Recently, a simplified process close to the ambient condition is devised to synthesize NH3BH3 from NaBH4 and ammonia sulfate in tetrahydrofuran at 40 °C shown as Equation (6), in contrast to −78 °C for the Shore-Böddeker process .
Nonetheless, the NH3BH3 is still too expensive for practical applications. For example, according to the information supplied from Sigma-Aldrich, the current price tag for the NH3BH3 in technical grade with a purity of 90% is US$ 158.50 per 10 g, in contrast to US$ 201 per 500 g for NaBH4 with a purity >96%. Moreover, in view of NH3BH3 as a sustainable supply of hydrogen, it is desirable to regenerate the spent product of NH3BH3 after hydrogen production.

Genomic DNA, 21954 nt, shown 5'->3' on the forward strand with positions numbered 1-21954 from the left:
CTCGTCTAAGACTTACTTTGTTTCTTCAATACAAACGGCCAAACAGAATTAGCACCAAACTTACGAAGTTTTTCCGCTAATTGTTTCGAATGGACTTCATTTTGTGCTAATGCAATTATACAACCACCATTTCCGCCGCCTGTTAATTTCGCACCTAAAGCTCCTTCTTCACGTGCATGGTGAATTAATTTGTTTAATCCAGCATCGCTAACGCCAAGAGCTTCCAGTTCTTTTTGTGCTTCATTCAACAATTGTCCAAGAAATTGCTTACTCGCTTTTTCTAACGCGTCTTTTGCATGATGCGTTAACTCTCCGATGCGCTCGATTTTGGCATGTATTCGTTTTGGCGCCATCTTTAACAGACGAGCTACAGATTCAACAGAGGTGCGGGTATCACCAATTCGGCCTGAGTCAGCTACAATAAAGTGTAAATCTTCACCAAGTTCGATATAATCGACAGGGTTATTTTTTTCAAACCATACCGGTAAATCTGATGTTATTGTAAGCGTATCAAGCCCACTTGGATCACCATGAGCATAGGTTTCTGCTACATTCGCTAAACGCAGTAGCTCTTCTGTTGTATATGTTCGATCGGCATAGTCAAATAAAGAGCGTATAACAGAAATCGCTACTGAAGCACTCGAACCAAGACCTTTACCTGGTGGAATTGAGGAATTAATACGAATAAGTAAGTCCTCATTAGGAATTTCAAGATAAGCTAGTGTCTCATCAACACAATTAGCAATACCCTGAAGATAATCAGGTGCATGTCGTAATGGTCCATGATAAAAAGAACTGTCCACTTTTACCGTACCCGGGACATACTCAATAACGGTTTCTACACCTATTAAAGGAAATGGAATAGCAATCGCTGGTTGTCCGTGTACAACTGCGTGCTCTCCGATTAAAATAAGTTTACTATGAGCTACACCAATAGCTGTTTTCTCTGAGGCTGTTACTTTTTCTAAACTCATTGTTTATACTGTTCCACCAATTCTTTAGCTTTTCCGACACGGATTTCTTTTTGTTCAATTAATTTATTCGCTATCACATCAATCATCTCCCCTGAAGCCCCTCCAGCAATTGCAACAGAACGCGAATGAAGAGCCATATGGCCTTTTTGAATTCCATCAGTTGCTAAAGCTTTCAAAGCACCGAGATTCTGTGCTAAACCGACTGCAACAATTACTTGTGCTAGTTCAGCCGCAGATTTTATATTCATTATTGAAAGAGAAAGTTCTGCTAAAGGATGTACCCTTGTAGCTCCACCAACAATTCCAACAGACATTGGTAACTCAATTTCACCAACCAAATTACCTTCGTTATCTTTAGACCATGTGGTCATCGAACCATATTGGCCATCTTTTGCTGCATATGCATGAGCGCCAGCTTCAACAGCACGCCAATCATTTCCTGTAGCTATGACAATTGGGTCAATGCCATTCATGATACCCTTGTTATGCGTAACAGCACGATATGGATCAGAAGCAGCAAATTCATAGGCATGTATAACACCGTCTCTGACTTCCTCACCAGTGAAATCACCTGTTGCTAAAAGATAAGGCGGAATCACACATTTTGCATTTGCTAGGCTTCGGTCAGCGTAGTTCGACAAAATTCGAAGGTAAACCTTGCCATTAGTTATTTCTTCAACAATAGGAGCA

Previously, boric acid (H3BO3) was found to be one major product in the hydrolysate of NH3BH3 . Boric acid is likely resulted from the quick acidification of sodium metaborate (NaBO2) in the presence of H2SO4 or in acidic condition . Notably, boric acid is one of the reactants used in the production of trimethyl borate (B(OCH3)3), a precursor of the NaBH4 through the Brown-Schlesinger process . Subsequently, NaBH4 could be fabricated by reacting trimethyl borate with sodium hydride (NaH) at 220–250 °C in oil bath with the Brown-Schlesinger process . Thus, the total life cycle between NH3BH3 (NH3BH3) and NaBH4 for hydrogen generation could be sketched (Figure 2), which illustrates the possible pathways in hydrogen production from these chemical hydrides. Furthermore, with the information shown in Figure 2, the possible regeneration scheme of these spent chemical hydrides harvested from those after hydrogen evolution can be explored and investigated to shed a light to the realization of hydrogen economy by reducing the production cost of the NH3BH3. That is to say, once the cost of NaBH4 could be reduced, less expensive NH3BH3 could be manufactured.